Photographer: Chris Ratcliffe/Bloomberg

U.K. Gains Billions of Pounds in Health-Care Investments

Updated on
  • Government to make a cash infusion of 500 million pounds
  • As many as 30 companies to join in pharma’s sector deal

As many as 30 health-care companies will join with the U.K. to invest billions of pounds in projects as the government pledges to make the country more attractive for the life sciences industry, people with knowledge of the matter said.

Drugmakers, research outfits and biotechnology companies will all participate in the effort, called a sector deal, according to the people, who asked not to be identified because the information isn’t yet public. The U.K. government will make a cash infusion of as much as 500 million pounds ($673 million) in the plan, although final amounts haven’t yet been determined, one of the people said.

U.S. drugmaker Merck & Co. and Dutch diagnostics provider Qiagen NV earlier said that they will add to their investments in the U.K. as part of the sector deal, one of four between industries and ministers. The pharma sector’s efforts began developing after the preparation of a government-sponsored plan to increase spending on genomics, early stage research and other health-related activities to sustain the 64-billion-pound U.K. industry following Brexit.

A spokesman for the government declined to comment. Business Secretary Greg Clark said in an interview last month that “a pipeline of investments” was going to be made in the weeks ahead by companies in life sciences. That was days after U.K. Chancellor of the Exchequer Philip Hammond pledged in the Autumn Budget to boost the research and development tax credit to 12 percent, and to increase overall spending on R&D to 12.5 billion pounds annually by 2021-22.

The U.K.’s pending break from the European Union has raised questions about the framework for new regulations and trade between the two markets, and prompted concerns among local companies about issues ranging from funding and taxes to recruitment and sales. Drugmakers and biotechnology companies have said for instance that they depend on access to top researchers from other countries, and on government funding to promote science and medical research in universities and at start-ups.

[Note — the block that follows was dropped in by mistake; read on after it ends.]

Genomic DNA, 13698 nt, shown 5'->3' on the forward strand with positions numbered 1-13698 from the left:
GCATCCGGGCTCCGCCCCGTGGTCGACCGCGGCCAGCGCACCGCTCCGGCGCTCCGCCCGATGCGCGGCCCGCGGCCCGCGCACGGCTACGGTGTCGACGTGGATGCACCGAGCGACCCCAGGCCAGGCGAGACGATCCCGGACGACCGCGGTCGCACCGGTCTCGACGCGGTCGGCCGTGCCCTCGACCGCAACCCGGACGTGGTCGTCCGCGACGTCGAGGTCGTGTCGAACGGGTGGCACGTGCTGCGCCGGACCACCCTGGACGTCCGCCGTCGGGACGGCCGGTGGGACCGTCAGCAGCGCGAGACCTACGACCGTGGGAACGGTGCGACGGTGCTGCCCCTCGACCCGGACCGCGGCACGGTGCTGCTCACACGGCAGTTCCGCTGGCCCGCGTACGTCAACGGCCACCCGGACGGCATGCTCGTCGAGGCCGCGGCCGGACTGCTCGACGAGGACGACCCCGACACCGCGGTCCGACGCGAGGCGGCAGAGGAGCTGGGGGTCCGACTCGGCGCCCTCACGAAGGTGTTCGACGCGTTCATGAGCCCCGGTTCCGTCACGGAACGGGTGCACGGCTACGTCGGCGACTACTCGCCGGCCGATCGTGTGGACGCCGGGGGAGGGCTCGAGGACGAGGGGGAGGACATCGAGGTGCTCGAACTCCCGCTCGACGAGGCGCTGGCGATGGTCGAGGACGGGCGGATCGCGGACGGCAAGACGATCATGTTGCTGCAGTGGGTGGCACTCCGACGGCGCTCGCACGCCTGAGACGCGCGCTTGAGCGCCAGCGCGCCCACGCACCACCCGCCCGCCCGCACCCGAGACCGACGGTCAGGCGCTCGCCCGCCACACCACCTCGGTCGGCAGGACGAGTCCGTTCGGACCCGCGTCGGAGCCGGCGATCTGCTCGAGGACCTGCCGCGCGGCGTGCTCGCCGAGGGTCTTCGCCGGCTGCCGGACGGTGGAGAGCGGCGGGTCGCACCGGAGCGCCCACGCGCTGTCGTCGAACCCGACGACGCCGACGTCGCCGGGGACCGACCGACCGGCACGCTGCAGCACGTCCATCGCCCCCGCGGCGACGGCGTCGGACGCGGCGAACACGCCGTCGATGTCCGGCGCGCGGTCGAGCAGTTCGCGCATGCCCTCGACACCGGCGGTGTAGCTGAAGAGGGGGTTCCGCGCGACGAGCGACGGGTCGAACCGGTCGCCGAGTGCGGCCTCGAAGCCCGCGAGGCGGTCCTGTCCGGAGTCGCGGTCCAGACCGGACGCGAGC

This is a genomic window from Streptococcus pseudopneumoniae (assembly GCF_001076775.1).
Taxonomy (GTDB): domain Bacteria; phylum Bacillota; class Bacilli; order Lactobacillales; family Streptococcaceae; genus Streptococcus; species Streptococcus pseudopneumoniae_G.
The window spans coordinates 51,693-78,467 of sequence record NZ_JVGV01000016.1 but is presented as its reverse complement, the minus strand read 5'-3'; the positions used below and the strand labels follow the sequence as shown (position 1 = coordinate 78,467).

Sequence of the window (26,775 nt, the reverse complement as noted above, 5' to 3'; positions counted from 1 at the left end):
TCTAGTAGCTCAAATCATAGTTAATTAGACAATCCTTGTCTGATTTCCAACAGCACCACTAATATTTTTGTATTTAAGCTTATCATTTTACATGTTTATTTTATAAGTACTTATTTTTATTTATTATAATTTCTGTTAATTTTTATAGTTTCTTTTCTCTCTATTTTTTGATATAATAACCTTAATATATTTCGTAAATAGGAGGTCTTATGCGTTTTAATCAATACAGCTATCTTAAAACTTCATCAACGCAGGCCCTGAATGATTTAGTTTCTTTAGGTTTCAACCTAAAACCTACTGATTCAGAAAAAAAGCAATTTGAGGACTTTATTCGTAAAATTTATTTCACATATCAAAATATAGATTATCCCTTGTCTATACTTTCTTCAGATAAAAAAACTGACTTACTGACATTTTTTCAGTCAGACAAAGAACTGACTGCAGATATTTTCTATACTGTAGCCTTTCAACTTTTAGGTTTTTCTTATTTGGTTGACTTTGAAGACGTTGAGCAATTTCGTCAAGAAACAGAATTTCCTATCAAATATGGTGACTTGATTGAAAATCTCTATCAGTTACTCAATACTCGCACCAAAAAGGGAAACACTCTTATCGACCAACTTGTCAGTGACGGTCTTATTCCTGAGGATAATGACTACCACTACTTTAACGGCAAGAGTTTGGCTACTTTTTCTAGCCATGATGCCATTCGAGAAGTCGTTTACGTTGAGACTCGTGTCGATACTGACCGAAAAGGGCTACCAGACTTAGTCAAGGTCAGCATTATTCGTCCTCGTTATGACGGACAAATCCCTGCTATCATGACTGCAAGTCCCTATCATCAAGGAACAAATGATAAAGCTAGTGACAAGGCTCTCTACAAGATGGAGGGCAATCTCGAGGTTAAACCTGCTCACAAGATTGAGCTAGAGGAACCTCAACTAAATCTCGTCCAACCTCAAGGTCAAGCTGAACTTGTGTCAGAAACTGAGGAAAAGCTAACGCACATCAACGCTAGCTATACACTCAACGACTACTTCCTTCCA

John Irving Bell, an adviser to U.K. Prime Minister Theresa May on life sciences, in October said he had sought a grant of several hundred million pounds to support the growth of the industry. Bell has been advocating for sweeping investments to preserve the engagement of the biggest local companies such as GlaxoSmithKline Plc and AstraZeneca Plc, and to nurture smaller firms. Maintaining a low corporate tax rate and mining the research potential of national health data can also set the country apart from rival nations, he said in an August report.

A U.S.-based life sciences fund is planning to invest up to $1 billion to start up a large biotech company in the U.K., the Financial Times reported earlier. Glaxo will also invest tens of millions of pounds in early-stage research, according to a person familiar with the matter.

— With assistance by Alex Morales, and Thomas Penny

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